Measurement of extravascular lung water using the single indicator method in patients: Research and potential clinical value

Lisa M Brown, Kathleen D. Liu, Michael A. Matthay

Research output: Contribution to journalReview article

38 Citations (Scopus)

Abstract

Extravascular lung water includes all of the fluid within the lung but outside of the vasculature. Lung water increases as a result of increased hydrostatic vascular pressure or from an increase in lung endothelial and epithelial permeability or both. Experimentally, extravascular lung water has been measured gravimetrically. Clinically, the chest radiograph is used to determine whether extravascular lung water is present but is an insensitive instrument for determining the quantity of lung water. Bedside measurement of extravascular lung water in patients is now possible using a single indicator thermodilution method. This review critically evaluates the experimental and clinical evidence supporting the potential value of measuring extravascular lung water in patients using the single indicator method.

Original languageEnglish (US)
JournalAmerican Journal of Physiology - Lung Cellular and Molecular Physiology
Volume297
Issue number4
DOIs
StatePublished - 2009

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Extravascular Lung Water
Lung
Research
Thermodilution
Hydrostatic Pressure
Water
Blood Vessels
Permeability
Thorax

Keywords

  • Acute lung injury
  • Acute respiratory distress syndrome
  • Pulmonary edema

ASJC Scopus subject areas

  • Pulmonary and Respiratory Medicine
  • Physiology (medical)
  • Cell Biology
  • Physiology

Cite this

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abstract = "Extravascular lung water includes all of the fluid within the lung but outside of the vasculature. Lung water increases as a result of increased hydrostatic vascular pressure or from an increase in lung endothelial and epithelial permeability or both. Experimentally, extravascular lung water has been measured gravimetrically. Clinically, the chest radiograph is used to determine whether extravascular lung water is present but is an insensitive instrument for determining the quantity of lung water. Bedside measurement of extravascular lung water in patients is now possible using a single indicator thermodilution method. This review critically evaluates the experimental and clinical evidence supporting the potential value of measuring extravascular lung water in patients using the single indicator method.",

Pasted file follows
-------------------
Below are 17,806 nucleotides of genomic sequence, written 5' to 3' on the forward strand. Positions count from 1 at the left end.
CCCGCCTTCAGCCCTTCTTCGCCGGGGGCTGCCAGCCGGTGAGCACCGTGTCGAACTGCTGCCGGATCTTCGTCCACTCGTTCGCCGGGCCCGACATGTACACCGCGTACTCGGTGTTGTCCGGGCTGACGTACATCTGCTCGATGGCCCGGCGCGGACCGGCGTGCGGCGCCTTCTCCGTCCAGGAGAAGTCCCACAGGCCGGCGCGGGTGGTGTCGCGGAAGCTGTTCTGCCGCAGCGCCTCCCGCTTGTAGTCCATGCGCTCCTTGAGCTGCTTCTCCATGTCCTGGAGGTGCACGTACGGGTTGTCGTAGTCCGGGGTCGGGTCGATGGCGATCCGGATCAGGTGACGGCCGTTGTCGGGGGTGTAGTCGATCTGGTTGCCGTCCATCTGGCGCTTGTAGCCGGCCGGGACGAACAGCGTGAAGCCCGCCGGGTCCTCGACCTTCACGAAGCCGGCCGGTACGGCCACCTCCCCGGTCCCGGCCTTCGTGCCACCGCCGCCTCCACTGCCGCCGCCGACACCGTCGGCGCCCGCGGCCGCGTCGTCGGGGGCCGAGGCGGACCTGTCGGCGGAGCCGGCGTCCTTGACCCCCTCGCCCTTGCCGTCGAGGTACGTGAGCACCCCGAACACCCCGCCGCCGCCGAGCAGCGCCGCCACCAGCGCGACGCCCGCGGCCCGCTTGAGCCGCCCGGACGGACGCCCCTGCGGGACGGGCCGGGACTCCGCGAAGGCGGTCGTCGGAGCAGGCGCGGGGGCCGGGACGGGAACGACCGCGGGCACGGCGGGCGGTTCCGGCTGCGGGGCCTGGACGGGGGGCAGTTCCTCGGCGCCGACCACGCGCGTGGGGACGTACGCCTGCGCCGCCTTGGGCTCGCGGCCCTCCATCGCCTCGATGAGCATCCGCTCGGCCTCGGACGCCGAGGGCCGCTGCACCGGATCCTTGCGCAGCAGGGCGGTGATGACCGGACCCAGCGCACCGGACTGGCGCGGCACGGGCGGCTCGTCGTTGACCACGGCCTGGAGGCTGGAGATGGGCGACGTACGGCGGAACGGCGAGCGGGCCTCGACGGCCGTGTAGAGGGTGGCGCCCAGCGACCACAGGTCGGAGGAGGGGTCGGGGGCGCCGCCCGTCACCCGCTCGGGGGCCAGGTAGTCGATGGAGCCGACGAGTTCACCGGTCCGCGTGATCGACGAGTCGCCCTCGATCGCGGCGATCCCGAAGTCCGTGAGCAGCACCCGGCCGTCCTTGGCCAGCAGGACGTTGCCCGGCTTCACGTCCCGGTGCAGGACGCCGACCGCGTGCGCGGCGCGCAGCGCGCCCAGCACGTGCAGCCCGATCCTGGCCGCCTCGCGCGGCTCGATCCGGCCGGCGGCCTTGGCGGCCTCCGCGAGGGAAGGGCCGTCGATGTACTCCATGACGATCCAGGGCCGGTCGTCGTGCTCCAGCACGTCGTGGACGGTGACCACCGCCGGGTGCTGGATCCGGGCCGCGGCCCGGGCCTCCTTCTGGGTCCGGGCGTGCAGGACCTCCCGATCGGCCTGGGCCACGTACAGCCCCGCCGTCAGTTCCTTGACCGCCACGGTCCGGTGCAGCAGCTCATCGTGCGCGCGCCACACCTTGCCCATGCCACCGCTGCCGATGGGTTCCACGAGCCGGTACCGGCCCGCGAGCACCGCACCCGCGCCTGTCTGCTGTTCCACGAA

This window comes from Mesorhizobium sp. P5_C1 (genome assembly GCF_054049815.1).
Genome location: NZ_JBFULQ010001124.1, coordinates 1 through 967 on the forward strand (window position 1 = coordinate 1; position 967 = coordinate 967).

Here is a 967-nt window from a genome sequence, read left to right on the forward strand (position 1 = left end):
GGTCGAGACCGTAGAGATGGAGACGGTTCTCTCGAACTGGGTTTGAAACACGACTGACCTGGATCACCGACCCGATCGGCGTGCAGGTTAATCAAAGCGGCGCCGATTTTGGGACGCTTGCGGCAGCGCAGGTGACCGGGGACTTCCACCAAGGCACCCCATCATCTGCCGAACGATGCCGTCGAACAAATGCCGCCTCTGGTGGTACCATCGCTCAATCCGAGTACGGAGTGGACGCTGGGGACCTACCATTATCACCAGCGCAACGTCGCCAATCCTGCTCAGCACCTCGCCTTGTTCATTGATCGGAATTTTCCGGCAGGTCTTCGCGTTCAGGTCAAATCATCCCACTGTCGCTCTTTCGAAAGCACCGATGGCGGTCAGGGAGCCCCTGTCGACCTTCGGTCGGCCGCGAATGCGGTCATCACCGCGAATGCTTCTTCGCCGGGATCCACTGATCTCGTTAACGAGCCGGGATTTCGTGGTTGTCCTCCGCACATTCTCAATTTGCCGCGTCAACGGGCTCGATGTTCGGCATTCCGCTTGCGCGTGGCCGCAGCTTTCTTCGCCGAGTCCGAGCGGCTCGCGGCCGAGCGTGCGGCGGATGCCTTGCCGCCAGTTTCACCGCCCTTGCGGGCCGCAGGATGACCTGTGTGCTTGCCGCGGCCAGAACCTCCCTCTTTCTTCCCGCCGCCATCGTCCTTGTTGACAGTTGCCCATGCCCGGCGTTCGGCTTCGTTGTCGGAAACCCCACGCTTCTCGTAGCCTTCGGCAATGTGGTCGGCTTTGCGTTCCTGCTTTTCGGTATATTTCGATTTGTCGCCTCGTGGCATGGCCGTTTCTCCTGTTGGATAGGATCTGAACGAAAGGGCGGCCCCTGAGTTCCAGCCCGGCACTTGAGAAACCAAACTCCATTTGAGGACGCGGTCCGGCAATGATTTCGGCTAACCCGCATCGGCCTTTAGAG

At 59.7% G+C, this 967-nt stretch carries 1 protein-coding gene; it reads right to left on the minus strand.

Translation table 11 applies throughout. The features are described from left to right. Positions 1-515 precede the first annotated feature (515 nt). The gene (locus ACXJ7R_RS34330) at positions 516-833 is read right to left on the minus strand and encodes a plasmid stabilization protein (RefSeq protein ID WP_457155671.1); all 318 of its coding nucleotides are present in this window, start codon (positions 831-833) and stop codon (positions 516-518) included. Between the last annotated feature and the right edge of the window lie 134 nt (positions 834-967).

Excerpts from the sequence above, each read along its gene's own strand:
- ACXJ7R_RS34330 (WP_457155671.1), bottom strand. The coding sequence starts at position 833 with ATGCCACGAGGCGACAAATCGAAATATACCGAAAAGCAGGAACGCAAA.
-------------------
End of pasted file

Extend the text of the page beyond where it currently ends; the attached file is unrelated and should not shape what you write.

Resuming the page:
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AB - Extravascular lung water includes all of the fluid within the lung but outside of the vasculature. Lung water increases as a result of increased hydrostatic vascular pressure or from an increase in lung endothelial and epithelial permeability or both. Experimentally, extravascular lung water has been measured gravimetrically. Clinically, the chest radiograph is used to determine whether extravascular lung water is present but is an insensitive instrument for determining the quantity of lung water. Bedside measurement of extravascular lung water in patients is now possible using a single indicator thermodilution method. This review critically evaluates the experimental and clinical evidence supporting the potential value of measuring extravascular lung water in patients using the single indicator method.

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